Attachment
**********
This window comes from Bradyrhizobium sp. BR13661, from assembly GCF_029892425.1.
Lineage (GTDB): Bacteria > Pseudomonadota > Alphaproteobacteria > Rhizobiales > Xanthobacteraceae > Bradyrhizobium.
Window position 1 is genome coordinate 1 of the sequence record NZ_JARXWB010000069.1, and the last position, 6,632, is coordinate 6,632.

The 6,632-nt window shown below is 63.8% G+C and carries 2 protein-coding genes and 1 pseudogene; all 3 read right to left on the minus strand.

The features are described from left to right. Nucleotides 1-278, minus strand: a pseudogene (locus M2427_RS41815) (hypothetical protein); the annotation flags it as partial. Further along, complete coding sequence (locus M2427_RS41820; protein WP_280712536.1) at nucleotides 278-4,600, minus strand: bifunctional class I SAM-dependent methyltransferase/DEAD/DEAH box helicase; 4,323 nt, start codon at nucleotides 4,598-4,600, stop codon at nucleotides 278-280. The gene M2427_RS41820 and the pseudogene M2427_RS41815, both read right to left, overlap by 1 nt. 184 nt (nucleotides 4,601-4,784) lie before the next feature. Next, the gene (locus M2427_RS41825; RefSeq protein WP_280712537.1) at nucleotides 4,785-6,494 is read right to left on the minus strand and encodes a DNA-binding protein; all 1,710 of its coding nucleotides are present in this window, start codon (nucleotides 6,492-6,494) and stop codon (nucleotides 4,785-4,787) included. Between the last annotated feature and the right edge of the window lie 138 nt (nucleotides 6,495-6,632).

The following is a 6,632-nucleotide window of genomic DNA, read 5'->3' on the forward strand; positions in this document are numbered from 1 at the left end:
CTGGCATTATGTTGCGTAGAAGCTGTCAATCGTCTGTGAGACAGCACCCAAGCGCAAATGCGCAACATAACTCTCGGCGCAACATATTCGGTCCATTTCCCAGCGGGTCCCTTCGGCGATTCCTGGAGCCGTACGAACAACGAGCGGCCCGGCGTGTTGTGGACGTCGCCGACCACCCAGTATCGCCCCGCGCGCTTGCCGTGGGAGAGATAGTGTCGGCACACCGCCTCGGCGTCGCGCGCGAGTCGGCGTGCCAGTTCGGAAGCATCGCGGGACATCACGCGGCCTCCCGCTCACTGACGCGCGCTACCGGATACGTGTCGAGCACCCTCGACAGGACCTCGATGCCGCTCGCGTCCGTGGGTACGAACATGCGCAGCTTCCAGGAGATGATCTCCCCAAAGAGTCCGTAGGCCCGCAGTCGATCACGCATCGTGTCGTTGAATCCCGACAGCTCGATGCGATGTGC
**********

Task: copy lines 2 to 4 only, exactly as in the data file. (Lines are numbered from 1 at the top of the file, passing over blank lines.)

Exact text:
Lineage (GTDB): Bacteria > Pseudomonadota > Alphaproteobacteria > Rhizobiales > Xanthobacteraceae > Bradyrhizobium.
Window position 1 is genome coordinate 1 of the sequence record NZ_JARXWB010000069.1, and the last position, 6,632, is coordinate 6,632.

The 6,632-nt window shown below is 63.8% G+C and carries 2 protein-coding genes and 1 pseudogene; all 3 read right to left on the minus strand.